Skip to main content

ZEN Teachings and Practice

Zen Buddhism is a branch of Mahayana Buddhism, and, as such, its teachings are deeply rooted in those of the Buddha. It draws primarily on Mahāyāna sutras composed in India and China, particularly the Heart Sutra; the Diamond Sutra; the Lankavatara Sutra; the Samantamukha Parivarta, a chapter of the Lotus Sutra; and the Platform Sutra of Huineng. The body of Zen doctrine also includes the recorded teachings of masters in the various Zen traditions.

The Zen schools, like other Buddhist sects, teach the fundamental elements of Buddhist philosophy, including the Four Noble Truths, the Eightfold Path, pratitya samutpada, the five precepts, the five skandhas, and the three dharma seals: non-self, impermanence, and dukkha. Zen philosophy also includes teachings specific to Mahayana Buddhism, including the Mahayanan conception of the paramitas and the ideal of the bodhisattva's universal salvific power. Mahayana Buddhist religious figures such as Kuan Yin Bodhisattva, Mañjuśri Bodhisattva, Samantabhadra Bodhisattva, and Amitabha Buddha are venerated in Zen temples along with Śakyamuni Buddha, although Amitabha takes a less prominent role than in many other forms of Mahayana. This is particularly true in the Japanese Soto and Rinzai schools, which conceive of themselves as purer Zen schools, less influenced by other Buddhist sects.

Because Zen developed as a distinct school in medieval China, it also reflects the influence of Chinese philosophy, including Taoism and, to a lesser extent, Confucianism. Different researchers have developed various opinions on the degree of Taoist influence on Zen. It is clear that, in the early centuries of Buddhism's contact with China, it was often described in Taoist terminology for want of indigenous Buddhist expressions in the Chinese language. This trend is noticeable in Zen—for instance, Chinese Zen texts often use the term tao (道, pinyin: dào) in describing Buddhist philosophy. Some modern scholars argue that this influence was fairly superficial, while others argue that it deeply influenced Zen philosophy. An example of the latter is Ray Grigg, whose book The Tao of Zen argues that Zen can best be understood as a form of Taoist philosophy with superficial Buddhist trappings.

Zen is not primarily an intellectual philosophy nor a solitary pursuit. Zen temples emphasize meticulous daily practice, and hold intensive monthly meditation retreats. Practicing with others is valued as a way to avoid the traps of ego. In explaining the Zen Buddhist path to Westerners, Japanese Zen teachers have frequently made the point that Zen is a "way of life" and not solely a state of consciousness. D.T. Suzuki wrote that the aspects of this life are: a life of humility; a life of labor; a life of service; a life of prayer and gratitude; and a life of meditation.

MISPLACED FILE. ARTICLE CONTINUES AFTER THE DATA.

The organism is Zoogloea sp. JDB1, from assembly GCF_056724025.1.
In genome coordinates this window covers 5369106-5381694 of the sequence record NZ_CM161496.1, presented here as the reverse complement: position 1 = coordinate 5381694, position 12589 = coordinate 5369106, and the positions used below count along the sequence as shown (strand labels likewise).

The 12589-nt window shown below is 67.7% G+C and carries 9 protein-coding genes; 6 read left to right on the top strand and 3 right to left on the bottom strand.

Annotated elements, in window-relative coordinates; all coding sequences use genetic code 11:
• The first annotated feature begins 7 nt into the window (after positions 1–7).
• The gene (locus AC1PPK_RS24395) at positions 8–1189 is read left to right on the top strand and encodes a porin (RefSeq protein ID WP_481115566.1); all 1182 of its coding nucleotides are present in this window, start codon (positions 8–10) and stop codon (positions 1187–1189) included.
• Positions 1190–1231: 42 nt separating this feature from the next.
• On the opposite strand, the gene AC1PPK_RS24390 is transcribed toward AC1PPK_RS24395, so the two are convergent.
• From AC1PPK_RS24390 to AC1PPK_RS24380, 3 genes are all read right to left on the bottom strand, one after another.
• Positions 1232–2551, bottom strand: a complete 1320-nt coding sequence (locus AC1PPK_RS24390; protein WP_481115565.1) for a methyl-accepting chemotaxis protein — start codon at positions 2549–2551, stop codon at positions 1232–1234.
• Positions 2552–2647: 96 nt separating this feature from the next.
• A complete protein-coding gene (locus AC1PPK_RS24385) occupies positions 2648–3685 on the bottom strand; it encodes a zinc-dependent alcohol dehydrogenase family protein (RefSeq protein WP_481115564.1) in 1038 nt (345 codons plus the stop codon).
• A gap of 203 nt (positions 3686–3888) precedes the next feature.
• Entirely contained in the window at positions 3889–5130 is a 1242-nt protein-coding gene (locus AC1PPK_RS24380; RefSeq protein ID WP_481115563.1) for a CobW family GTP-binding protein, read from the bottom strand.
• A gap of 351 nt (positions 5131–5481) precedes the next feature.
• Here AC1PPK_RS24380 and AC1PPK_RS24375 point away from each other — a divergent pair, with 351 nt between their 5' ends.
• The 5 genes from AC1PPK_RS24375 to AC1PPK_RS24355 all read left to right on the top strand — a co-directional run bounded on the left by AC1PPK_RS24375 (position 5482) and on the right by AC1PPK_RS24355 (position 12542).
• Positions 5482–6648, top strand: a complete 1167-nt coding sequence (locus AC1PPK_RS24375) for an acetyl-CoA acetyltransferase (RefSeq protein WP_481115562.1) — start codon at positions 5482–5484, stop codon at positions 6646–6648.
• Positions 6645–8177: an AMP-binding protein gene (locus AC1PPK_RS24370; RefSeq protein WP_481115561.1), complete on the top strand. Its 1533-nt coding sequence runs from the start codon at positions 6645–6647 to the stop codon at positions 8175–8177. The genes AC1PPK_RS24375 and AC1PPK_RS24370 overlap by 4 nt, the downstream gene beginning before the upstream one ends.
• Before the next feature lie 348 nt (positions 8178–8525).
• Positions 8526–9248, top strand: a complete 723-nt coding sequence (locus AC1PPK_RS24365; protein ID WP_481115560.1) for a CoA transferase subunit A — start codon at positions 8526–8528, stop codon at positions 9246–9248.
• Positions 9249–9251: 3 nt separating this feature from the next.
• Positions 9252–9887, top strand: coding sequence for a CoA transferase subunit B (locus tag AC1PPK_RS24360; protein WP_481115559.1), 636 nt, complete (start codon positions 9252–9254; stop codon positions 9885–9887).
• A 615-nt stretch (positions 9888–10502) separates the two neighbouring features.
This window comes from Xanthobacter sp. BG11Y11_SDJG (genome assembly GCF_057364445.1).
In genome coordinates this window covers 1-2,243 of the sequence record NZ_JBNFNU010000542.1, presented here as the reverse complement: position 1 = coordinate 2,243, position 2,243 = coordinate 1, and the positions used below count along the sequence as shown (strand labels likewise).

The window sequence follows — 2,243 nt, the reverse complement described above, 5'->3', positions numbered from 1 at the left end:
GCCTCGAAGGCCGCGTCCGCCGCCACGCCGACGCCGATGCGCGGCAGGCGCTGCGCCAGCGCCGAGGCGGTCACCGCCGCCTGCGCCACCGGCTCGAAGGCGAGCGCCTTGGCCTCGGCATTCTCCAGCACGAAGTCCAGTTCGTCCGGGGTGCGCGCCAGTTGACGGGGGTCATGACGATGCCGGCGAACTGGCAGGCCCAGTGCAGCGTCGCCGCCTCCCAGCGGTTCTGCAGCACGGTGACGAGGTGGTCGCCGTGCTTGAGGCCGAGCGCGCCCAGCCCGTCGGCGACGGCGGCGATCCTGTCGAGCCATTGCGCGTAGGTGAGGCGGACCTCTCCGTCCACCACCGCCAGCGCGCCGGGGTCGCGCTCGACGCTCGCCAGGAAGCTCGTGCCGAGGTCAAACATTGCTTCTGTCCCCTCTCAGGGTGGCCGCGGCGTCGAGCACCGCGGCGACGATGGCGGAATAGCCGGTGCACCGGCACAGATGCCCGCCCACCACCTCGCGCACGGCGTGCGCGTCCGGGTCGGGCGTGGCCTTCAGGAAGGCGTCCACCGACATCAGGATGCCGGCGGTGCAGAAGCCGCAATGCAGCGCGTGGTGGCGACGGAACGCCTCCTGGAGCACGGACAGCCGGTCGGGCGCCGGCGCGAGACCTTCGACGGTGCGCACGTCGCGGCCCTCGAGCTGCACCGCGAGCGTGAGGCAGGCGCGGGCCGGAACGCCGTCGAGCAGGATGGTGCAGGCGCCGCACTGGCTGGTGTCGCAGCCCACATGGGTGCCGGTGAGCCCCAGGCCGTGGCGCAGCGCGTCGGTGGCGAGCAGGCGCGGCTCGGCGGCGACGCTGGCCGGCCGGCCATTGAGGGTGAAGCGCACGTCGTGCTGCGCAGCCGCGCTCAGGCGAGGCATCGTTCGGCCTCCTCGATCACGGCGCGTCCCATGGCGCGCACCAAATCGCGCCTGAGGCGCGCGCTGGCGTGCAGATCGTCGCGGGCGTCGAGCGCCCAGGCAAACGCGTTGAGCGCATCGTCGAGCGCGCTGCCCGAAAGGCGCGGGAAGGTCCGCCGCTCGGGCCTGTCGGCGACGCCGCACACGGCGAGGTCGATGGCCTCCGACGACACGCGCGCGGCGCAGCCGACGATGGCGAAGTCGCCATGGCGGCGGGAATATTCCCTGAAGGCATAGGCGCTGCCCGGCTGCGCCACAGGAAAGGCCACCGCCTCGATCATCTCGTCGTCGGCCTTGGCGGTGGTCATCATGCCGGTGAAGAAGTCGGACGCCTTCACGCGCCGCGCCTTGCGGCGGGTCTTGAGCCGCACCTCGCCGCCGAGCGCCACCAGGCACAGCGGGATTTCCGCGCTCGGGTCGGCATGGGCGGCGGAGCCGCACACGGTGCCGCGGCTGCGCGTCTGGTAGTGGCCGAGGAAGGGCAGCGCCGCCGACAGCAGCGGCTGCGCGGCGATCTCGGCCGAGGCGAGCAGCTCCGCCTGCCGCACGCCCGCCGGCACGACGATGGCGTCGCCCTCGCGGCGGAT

Zen practices include many of the most menial tasks of households. The temples often give the lower class or newer monks the easier tasks, like washing the dishes and the higher class monks the harder more mind numbing tasks, like raking a rock garden or sweeping a veranda. The Zen monks taught that in every menial task there is something to be learned and something that the student can later meditate on. Even the abbot performs such tasks as sweeping the floor. The Zen monks believe you can gather knowledge from all things in life, and that in your every action you shape and mold yourself in but the smallest of ways, but when you truly become enlightened all of these details will have played the most definite role.

Zen teachings often criticize textual hermeneutics and the pursuit of worldly accomplishments, concentrating primarily on meditation in pursuit of an unmediated awareness of the processes of the world and of the mind. At the same time, however, the Zen school has—perhaps paradoxically—produced a vast corpus of literature. Zen, however, is not a purely passive doctrine: the Chinese Chan master Baizhang (720–814 CE) left behind a famous saying which had been the guiding principle of his life, "A day without work is a day without eating."

D. T. Suzuki asserted that satori (awakening) has always been the goal of every school of Buddhism, but that which distinguished the Zen tradition as it developed in China, Korea, and Japan was a way of life radically different from that of Indian Buddhists. In India, the tradition of the mendicant (bhikkhu) prevailed, but in China social circumstances led to the development of a temple and training-center system in which the abbot and the monks all performed mundane tasks. These included food gardening or farming, carpentry, architecture, housekeeping, administration, and the practice of folk medicine. Consequently, the enlightenment sought in Zen had to stand up well to the demands and potential frustrations of everyday life.

Source: wikipedia

  • Zen, Zen Koans & Essential Zen Links @

    no copyright logo 2007